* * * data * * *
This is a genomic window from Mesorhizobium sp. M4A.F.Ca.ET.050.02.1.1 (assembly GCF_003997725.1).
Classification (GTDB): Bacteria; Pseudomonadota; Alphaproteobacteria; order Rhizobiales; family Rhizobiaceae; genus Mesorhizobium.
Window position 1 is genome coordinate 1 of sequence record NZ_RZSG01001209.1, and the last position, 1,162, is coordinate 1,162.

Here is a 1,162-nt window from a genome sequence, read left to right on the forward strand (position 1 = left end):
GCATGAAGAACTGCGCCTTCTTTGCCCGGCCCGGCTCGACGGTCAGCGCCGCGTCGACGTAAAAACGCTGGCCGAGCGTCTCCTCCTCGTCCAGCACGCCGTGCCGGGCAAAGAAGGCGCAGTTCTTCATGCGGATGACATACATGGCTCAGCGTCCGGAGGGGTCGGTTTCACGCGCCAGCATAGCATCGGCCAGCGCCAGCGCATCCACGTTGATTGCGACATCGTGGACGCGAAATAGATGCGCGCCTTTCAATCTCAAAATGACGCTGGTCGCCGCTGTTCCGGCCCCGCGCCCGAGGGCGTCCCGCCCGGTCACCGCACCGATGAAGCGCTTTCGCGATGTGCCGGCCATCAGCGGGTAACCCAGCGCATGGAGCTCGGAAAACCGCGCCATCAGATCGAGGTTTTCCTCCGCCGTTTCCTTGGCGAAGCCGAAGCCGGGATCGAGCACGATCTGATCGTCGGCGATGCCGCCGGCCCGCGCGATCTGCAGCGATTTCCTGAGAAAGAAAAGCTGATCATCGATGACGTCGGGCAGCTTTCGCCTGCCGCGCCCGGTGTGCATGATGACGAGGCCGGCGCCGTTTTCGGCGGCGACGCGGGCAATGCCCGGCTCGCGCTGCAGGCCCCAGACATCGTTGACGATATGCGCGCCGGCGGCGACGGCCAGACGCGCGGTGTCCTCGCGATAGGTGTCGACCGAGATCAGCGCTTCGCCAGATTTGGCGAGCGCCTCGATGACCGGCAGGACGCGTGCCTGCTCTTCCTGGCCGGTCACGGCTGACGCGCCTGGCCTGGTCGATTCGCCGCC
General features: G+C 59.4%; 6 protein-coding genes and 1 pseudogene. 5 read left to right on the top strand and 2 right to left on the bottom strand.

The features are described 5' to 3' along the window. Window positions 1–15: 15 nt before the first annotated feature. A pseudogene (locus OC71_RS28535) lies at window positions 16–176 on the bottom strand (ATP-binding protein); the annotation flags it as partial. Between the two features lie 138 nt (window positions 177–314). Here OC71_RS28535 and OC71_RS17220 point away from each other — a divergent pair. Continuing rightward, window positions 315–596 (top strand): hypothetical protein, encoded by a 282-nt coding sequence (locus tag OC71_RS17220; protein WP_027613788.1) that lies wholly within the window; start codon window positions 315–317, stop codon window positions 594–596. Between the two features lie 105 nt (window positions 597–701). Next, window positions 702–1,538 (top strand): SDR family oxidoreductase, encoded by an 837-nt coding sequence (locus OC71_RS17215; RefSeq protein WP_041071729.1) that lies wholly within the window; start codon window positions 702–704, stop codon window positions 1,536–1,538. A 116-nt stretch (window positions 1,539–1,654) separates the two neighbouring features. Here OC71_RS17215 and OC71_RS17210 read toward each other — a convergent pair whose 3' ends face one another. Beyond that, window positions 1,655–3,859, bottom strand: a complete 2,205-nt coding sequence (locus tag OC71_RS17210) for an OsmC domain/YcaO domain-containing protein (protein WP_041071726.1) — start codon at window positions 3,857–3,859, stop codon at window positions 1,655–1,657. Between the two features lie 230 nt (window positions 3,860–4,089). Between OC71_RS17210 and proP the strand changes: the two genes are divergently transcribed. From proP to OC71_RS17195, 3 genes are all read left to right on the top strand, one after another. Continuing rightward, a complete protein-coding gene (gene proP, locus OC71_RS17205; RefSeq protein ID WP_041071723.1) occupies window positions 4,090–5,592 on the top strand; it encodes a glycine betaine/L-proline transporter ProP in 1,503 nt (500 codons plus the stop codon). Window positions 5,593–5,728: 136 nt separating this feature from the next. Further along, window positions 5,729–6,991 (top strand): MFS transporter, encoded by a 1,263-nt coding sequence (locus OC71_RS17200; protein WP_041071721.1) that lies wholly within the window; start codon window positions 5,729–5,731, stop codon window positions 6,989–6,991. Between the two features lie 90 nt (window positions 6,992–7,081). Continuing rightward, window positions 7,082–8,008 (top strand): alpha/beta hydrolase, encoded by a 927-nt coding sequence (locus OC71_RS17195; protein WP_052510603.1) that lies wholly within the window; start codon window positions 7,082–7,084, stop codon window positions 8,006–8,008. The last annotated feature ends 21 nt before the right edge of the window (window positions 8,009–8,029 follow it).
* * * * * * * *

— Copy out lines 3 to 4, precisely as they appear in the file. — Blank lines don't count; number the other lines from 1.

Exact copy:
Window position 1 is genome coordinate 1 of sequence record NZ_RZSG01001209.1, and the last position, 1,162, is coordinate 1,162.

Here is a 1,162-nt window from a genome sequence, read left to right on the forward strand (position 1 = left end):